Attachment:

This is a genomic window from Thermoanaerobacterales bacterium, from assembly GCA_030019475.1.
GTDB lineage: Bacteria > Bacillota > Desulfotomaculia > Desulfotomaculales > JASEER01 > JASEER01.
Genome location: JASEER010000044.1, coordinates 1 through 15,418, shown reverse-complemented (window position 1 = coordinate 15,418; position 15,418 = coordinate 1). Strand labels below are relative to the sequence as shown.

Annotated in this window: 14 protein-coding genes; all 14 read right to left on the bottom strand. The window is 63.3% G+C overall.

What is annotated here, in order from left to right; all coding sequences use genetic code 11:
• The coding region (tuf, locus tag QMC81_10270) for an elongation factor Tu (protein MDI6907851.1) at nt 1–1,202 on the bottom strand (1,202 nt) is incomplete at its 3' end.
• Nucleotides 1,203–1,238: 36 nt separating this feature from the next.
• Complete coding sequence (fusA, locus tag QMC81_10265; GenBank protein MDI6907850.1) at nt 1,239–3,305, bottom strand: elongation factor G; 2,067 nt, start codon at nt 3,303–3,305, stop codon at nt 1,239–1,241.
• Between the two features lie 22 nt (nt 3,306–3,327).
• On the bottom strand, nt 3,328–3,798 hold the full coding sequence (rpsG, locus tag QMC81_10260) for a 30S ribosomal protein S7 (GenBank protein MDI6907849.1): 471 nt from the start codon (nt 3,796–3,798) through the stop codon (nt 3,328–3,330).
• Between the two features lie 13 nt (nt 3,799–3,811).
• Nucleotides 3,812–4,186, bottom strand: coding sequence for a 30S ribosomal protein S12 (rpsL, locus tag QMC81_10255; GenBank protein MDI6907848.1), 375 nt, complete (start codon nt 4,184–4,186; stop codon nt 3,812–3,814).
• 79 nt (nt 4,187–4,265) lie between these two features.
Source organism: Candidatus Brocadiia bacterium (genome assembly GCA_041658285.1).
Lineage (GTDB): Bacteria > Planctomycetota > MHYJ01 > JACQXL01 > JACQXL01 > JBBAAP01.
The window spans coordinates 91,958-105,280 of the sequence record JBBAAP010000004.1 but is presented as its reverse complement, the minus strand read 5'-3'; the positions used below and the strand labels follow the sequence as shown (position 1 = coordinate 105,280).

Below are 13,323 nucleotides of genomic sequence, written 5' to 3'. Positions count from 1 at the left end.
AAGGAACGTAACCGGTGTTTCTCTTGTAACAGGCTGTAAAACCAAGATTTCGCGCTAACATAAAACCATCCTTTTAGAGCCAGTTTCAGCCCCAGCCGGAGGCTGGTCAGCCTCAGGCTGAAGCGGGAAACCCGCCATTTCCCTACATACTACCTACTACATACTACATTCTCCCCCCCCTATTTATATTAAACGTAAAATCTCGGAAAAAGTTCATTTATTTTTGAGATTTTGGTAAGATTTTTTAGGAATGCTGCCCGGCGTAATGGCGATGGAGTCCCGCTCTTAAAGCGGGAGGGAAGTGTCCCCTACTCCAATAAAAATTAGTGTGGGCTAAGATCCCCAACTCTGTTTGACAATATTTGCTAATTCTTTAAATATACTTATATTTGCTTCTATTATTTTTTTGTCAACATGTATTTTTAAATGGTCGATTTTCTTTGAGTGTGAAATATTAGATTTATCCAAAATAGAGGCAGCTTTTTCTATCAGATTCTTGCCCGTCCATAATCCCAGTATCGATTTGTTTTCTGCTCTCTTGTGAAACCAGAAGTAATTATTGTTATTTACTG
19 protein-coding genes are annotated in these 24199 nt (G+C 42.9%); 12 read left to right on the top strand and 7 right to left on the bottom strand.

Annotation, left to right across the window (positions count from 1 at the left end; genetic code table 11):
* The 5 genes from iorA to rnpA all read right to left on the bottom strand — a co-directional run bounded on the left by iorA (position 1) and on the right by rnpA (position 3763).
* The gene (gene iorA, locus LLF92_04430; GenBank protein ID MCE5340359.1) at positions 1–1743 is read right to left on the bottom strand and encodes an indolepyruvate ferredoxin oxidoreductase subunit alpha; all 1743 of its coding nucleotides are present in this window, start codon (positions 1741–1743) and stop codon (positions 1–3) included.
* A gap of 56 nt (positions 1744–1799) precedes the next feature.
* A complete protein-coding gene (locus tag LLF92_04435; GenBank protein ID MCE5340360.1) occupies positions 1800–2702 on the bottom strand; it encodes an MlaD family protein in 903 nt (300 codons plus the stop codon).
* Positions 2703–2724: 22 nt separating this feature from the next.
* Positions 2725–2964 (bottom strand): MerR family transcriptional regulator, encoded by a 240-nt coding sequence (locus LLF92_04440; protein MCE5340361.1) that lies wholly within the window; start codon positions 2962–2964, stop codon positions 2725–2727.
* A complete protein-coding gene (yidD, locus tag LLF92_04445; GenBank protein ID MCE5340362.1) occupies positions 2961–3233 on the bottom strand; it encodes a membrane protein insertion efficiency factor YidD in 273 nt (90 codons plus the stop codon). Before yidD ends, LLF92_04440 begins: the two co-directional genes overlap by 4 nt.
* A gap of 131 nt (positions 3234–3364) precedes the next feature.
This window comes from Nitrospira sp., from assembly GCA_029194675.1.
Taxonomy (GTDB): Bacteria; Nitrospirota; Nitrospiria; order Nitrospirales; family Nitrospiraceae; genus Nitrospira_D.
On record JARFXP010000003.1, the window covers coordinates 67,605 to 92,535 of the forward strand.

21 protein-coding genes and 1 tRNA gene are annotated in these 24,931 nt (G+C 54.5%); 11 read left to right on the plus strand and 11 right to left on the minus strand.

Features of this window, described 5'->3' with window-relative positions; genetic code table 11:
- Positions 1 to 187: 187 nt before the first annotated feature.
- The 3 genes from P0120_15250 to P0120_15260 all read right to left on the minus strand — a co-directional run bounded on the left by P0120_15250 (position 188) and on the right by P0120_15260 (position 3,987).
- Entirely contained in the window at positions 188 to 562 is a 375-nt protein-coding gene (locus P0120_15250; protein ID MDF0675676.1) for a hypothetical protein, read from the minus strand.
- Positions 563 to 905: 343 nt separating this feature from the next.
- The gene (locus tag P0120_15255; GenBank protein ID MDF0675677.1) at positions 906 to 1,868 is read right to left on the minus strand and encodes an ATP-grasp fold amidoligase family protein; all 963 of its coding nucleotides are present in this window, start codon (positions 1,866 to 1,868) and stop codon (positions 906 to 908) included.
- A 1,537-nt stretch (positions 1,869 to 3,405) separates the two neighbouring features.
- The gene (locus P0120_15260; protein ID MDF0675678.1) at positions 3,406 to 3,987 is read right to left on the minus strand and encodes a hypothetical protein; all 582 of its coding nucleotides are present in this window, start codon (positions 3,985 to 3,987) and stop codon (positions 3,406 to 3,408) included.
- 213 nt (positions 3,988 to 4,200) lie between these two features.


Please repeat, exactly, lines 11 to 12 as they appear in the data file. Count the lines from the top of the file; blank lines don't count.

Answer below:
• Between the two features lie 13 nt (nt 3,799–3,811).
• Nucleotides 3,812–4,186, bottom strand: coding sequence for a 30S ribosomal protein S12 (rpsL, locus tag QMC81_10255; GenBank protein MDI6907848.1), 375 nt, complete (start codon nt 4,184–4,186; stop codon nt 3,812–3,814).